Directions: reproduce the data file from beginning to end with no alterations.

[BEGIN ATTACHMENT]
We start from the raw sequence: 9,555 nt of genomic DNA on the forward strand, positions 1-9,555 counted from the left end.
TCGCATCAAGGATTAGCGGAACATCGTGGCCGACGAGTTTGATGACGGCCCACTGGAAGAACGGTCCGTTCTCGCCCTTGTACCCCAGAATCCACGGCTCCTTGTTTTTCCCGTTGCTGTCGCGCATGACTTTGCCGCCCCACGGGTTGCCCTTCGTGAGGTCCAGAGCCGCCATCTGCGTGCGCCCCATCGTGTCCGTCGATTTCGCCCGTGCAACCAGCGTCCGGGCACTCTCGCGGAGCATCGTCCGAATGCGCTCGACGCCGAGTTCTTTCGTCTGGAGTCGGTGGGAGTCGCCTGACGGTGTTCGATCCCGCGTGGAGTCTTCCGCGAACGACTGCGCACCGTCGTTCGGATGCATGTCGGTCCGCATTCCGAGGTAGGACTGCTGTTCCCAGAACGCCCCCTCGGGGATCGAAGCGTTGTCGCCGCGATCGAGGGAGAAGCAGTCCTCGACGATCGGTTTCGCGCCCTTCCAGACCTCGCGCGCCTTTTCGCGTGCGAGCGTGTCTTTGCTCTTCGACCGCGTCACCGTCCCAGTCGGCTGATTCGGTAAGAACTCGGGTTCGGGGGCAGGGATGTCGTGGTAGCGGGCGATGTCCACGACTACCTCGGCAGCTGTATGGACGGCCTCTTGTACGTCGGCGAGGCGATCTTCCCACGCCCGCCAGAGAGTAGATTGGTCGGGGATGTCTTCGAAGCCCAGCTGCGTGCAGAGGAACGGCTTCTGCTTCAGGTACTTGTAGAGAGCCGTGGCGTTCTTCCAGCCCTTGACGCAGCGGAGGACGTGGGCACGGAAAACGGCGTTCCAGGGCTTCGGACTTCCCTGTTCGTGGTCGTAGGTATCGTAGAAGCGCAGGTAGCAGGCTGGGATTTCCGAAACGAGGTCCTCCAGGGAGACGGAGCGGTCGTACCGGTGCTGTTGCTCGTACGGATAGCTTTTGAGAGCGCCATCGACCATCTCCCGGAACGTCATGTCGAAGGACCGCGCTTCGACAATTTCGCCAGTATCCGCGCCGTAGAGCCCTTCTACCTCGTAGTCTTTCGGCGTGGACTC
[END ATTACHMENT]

We start from the raw sequence: 9,555 nt of genomic DNA on the forward strand, positions 1-9,555 counted from the left end.
TCGCATCAAGGATTAGCGGAACATCGTGGCCGACGAGTTTGATGACGGCCCACTGGAAGAACGGTCCGTTCTCGCCCTTGTACCCCAGAATCCACGGCTCCTTGTTTTTCCCGTTGCTGTCGCGCATGACTTTGCCGCCCCACGGGTTGCCCTTCGTGAGGTCCAGAGCCGCCATCTGCGTGCGCCCCATCGTGTCCGTCGATTTCGCCCGTGCAACCAGCGTCCGGGCACTCTCGCGGAGCATCGTCCGAATGCGCTCGACGCCGAGTTCTTTCGTCTGGAGTCGGTGGGAGTCGCCTGACGGTGTTCGATCCCGCGTGGAGTCTTCCGCGAACGACTGCGCACCGTCGTTCGGATGCATGTCGGTCCGCATTCCGAGGTAGGACTGCTGTTCCCAGAACGCCCCCTCGGGGATCGAAGCGTTGTCGCCGCGATCGAGGGAGAAGCAGTCCTCGACGATCGGTTTCGCGCCCTTCCAGACCTCGCGCGCCTTTTCGCGTGCGAGCGTGTCTTTGCTCTTCGACCGCGTCACCGTCCCAGTCGGCTGATTCGGTAAGAACTCGGGTTCGGGGGCAGGGATGTCGTGGTAGCGGGCGATGTCCACGACTACCTCGGCAGCTGTATGGACGGCCTCTTGTACGTCGGCGAGGCGATCTTCCCACGCCCGCCAGAGAGTAGATTGGTCGGGGATGTCTTCGAAGCCCAGCTGCGTGCAGAGGAACGGCTTCTGCTTCAGGTACTTGTAGAGAGCCGTGGCGTTCTTCCAGCCCTTGACGCAGCGGAGGACGTGGGCACGGAAAACGGCGTTCCAGGGCTTCGGACTTCCCTGTTCGTGGTCGTAGGTATCGTAGAAGCGCAGGTAGCAGGCTGGGATTTCCGAAACGAGGTCCTCCAGGGAGACGGAGCGGTCGTACCGGTGCTGTTGCTCGTACGGATAGCTTTTGAGAGCGCCATCGACCATCTCCCGGAACGTCATGTCGAAGGACCGCGCTTCGACAATTTCGCCAGTATCCGCGCCGTAGAGCCCTTCTACCTCGTAGTCTTTCGGCGTGGACTC